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Impact of Fatty Food on the Heart and What to Eat to Protect It?

Amelia Grant

November 26, 2019

Omega acids are known to be different. We usually lack omega-3 acids. But we consume omega-6 acids in excess: they are found in such common foods as chicken and turkey meat, margarine and mayonnaise, sunflower seeds and peanut butter. Ideally, the ratio of omega-6 and omega-3 in the diet should be 4:1, but in practice, it is usually 20:1. And this is especially dangerous for an aging body.

Impact of Fatty Food on the Heart

Researchers from the Autonomous University of Barcelona decided to find out how a diet with a surplus of omega-6 affects the intestinal microbiome and the profile of spleen leukocytes. The spleen, a secondary immune organ, is a reservoir for leukocytes that are released after damage to the heart, for example, due to a heart attack. Spleen leukocytes rush to the heart to begin tissue repair and remove inflammation.

Scientists conducted experiments on mice and saw that a high-fat diet caused a sharp growth of bacteria belonging to the genus Allobaculum, type Firmicutes. Also, it was recorded that in all experimental mice occurred an increase in the level of neutrophils, structural deformations of the spleen and a decrease in the CD169-positive splenic macrophages.

It was found that a diet with an excess of omega-6 due to deformations occurring in the spleen, and changes in the microbiome worsens the processes of recovery of cardiac tissue. No less important was the influence of age. Thus, the organisms of young mice in the course of testing still managed to cope with the harmful effects of fatty foods. But the organisms of elderly mice could not overcome it. They had irreversible inflammation associated with the development of acute decompensated heart failure.

According to scientists, this study emphasizes that diet and age are critical factors affecting the health of the heart and the whole body. Scientists urge to decrease the number of fatty food as we get older, even if in the youth it didn’t bring much damage. Such a diet becomes truly dangerous over the years.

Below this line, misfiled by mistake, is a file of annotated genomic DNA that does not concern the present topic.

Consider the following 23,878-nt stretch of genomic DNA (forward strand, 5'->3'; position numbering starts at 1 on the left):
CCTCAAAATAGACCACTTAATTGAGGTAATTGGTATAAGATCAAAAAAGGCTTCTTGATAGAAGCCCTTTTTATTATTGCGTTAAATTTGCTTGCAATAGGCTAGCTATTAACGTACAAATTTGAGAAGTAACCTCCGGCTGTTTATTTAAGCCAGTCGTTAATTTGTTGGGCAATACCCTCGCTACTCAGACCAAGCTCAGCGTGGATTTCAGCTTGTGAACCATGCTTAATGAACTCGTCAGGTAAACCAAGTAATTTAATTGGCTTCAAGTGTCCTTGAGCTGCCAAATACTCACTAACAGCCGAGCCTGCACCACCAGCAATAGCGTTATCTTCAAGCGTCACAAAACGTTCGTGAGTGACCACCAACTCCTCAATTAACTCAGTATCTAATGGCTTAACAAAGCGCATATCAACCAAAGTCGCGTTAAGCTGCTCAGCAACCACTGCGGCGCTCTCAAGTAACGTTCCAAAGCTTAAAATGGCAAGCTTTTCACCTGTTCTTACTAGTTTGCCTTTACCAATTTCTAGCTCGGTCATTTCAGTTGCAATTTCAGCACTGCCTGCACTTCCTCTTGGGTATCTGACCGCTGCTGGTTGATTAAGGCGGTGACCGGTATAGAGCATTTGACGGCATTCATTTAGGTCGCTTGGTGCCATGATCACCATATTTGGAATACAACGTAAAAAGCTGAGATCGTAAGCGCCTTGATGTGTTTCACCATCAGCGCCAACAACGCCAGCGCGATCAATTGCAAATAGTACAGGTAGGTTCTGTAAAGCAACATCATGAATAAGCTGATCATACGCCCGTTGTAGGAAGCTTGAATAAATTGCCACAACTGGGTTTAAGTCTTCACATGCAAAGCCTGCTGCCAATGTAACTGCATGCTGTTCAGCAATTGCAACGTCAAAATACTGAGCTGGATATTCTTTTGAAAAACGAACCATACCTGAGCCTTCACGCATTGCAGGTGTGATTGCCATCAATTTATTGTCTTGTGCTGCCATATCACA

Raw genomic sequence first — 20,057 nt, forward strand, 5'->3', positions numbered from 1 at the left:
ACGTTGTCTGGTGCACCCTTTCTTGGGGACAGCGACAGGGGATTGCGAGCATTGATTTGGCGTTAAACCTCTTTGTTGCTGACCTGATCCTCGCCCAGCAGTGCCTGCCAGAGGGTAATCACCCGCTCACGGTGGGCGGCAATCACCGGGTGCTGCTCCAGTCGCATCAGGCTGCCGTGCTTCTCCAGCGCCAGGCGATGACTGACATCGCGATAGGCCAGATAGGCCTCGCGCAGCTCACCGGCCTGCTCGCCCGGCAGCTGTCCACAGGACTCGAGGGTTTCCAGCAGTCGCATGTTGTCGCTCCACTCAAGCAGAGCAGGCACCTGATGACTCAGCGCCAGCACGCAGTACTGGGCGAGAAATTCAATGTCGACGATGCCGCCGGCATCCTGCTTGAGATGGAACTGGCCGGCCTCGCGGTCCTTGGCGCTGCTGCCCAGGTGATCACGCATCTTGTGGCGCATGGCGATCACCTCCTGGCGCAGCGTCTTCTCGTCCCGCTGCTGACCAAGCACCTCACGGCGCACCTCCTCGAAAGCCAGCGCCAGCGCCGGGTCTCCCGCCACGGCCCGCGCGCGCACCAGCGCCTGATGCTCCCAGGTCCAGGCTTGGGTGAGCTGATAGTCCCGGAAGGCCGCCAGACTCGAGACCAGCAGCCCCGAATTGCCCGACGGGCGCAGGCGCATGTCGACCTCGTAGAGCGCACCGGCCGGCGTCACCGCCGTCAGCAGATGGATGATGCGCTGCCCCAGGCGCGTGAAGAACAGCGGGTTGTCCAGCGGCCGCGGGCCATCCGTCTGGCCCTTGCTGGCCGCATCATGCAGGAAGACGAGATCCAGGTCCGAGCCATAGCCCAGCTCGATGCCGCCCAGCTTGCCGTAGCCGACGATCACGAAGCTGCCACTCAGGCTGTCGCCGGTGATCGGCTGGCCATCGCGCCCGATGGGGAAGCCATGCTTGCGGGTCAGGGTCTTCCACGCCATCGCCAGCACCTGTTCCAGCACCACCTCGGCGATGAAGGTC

Fiber Is One of the Best Protectors of the Heart

Researchers from the Center for Molecular Medicine Max Delbrück conducted interesting experiments on rodents. Scientists gave propionate to one group of mice with high blood pressure, and, respectively, did not give propionate to the other group.

Studies using ultrasound, tissue sections, and other tests showed how propionic acid protected the heart from damage caused by hypertension. In particular, she warned of left ventricular hypertrophy, which is considered a more serious risk factor for heart attack than diabetes mellitus, increased blood cholesterol and smoking. Also, due to propionate, the damage to the blood vessels is reduced.

When mice with hypertension were artificially attempted to induce cardiac arrhythmia, all mice from the untreated group experienced irregular heartbeats. But among mice treated with propionate, arrhythmia could be induced only in 20% of rodents.

“Propionic acid acts on the heart indirectly through immune cells. It soothes T-helpers, which, when activated, increase inflammation and blood pressure. This mechanism has a direct impact on the functionality of the heart” - says Steven Reisman, the leading cardiologist in NYC.

So, whole-grain products, fruits, and vegetables do not lose their relevance. And scientists, meanwhile, are thinking about creating a drug with an enhanced dose of propionic acid. It is encouraging that propionate is proven safe for human consumption and can be produced without much cost.


Healthcare & Nutrition